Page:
tivolo 1367 Report post Posted May 2, 2013 Ignoring row-major storage vs column-major storage for a moment, there's matrices that have been constructed to transform mathematical row-vectors and matrices that have been constructed to transform mathematical column-vectors. Whether you're using row-vectors or column-vectors simply depends on whether you write vec * mat (mat1x4 * mat4x4), or mat * vec (mat4x4 * mat4x1). With the former type of mathematics, the forward/right/up axes will be in the first 3 rows, whereas with the latter, these axes will be in the first 3 columns (they're the mathematical transpose of each other). Therefore, if you work with row-vectors, I'd prefer to store my matrices in row-major order, so that it's easy to extract the basis vectors (this also makes the matrix multiplication code simpler on a lot of hardware). Likewise if you work with column-vectors, I'd use column-major storage order, for the same reason. Personally, I work with column-vectors (and matrices designed to transform column-vectors), because that's the way that most maths material I've used teaches it -- it seems the be the prevalent convention. Therefore, I prefer column-major storage. One place where I have to mix storage conventions is when saving space. Sometimes you want to pass matrices around as 3rows x 4columns, with a hard-coded/assumed 4th row of [0,0,0,1]. Often your registers (shader uniforms or CPU SIMD) are 4-wide, so this storage format isn't possible with column-major storage (or, it takes the same amount of space: 4 registers). So when storing a 3x4 matrix, I'd use row-major storage (which only uses 3 registers). This same problem presents itself with the opposite convention: with row-vectors + row-major storage, you'd want to use a 4x3 matrix with an assumed 4th column of [0,0,0,1], forcing you to use column-major storage for space efficiency. Very well put. It's often overlooked to differentiate between row vs. column-major matrices regarding operations, and row vs. column-major regarding storage. Here's a bit more food for thought why one should try to go for column vectors and write multiplications like v' = M * v. 4 Share this post Link to post Share on other sites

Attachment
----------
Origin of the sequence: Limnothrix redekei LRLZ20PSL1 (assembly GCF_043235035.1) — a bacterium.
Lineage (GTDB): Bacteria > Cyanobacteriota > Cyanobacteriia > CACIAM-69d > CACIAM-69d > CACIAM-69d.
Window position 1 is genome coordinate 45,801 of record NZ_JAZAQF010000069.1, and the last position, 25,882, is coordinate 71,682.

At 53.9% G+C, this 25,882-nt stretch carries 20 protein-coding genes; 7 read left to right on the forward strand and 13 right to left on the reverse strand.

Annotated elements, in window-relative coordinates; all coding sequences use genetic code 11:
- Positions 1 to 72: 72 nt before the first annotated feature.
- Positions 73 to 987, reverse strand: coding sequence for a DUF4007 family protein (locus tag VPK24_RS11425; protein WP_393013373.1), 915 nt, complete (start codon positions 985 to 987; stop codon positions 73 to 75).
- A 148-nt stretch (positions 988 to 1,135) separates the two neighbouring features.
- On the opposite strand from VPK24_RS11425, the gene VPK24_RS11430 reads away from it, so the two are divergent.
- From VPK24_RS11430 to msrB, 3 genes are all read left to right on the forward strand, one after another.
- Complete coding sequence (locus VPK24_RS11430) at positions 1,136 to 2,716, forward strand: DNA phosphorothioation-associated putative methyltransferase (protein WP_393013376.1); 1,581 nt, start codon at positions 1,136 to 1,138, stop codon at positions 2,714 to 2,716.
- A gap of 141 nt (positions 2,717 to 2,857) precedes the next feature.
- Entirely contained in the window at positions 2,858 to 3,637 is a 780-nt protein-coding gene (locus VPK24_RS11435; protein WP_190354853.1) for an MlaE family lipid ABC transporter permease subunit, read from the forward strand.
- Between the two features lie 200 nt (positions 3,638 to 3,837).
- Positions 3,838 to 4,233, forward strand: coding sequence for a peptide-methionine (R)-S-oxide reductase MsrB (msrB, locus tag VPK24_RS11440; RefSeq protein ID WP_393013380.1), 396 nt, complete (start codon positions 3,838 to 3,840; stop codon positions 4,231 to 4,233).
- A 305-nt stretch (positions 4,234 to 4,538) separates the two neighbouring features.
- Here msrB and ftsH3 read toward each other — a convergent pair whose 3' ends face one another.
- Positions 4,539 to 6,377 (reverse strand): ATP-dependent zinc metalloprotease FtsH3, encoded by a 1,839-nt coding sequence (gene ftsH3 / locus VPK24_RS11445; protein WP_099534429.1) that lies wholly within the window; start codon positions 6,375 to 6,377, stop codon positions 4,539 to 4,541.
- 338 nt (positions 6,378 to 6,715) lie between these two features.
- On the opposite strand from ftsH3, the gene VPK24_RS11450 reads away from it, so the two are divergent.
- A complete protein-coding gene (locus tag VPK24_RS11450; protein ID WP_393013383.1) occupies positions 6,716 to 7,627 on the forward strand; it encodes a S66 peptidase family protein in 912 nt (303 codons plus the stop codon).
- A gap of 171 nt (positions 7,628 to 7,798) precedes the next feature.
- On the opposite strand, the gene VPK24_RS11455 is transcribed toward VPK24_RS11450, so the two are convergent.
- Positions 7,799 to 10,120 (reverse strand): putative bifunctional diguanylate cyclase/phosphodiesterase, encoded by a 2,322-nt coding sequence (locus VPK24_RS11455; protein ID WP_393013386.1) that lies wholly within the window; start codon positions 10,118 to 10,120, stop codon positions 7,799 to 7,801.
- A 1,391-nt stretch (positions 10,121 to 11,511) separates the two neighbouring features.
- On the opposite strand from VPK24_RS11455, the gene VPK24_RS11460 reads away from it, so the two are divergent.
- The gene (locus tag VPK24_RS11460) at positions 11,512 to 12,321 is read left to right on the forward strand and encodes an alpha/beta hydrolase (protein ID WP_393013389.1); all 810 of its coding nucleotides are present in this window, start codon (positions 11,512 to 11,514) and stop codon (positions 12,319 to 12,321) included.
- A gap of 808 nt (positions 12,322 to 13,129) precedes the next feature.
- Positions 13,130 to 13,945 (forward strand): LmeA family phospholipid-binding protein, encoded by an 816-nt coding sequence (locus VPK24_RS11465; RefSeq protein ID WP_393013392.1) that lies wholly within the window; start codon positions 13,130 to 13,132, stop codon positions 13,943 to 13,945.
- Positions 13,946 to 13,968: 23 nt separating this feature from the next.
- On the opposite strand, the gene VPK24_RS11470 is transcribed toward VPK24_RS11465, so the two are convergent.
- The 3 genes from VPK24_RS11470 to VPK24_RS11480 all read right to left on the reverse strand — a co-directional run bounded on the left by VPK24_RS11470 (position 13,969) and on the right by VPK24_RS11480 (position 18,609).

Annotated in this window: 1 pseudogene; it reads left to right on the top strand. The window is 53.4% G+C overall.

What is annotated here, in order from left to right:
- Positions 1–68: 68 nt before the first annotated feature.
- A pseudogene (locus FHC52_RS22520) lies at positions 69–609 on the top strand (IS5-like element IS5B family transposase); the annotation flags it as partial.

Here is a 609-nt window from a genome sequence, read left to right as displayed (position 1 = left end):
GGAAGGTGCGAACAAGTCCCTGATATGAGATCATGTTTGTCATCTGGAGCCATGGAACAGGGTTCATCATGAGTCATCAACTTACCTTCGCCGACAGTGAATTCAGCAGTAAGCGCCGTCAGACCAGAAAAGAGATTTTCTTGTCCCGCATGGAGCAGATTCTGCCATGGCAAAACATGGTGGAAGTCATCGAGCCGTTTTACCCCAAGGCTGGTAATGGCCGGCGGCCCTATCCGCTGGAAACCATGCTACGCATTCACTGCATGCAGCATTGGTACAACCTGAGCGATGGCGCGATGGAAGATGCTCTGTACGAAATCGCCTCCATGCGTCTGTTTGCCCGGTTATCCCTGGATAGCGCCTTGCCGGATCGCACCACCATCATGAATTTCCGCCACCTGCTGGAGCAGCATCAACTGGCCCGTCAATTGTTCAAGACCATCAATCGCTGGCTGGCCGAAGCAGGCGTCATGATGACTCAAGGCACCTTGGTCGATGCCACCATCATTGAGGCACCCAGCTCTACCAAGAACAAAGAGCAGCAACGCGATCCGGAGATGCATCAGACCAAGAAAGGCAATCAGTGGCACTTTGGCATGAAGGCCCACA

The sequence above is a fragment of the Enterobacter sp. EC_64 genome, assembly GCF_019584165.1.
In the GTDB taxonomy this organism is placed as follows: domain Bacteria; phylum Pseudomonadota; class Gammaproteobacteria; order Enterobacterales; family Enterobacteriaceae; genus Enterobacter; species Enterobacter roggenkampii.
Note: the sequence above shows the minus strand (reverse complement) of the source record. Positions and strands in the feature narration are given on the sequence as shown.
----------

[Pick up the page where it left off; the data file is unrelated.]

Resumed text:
Cornstalks 7030 Report post Posted May 2, 2013 Huh. Awesome. I had never thought of the mathematical notation. I was going to use column-major notation (u = M * v) because that's standard mathematical notation, but let the matrix be either row or column major... Well that settles it for me. Column major only for my little math library. Thanks guys! 0 Share this post Link to post Share on other sites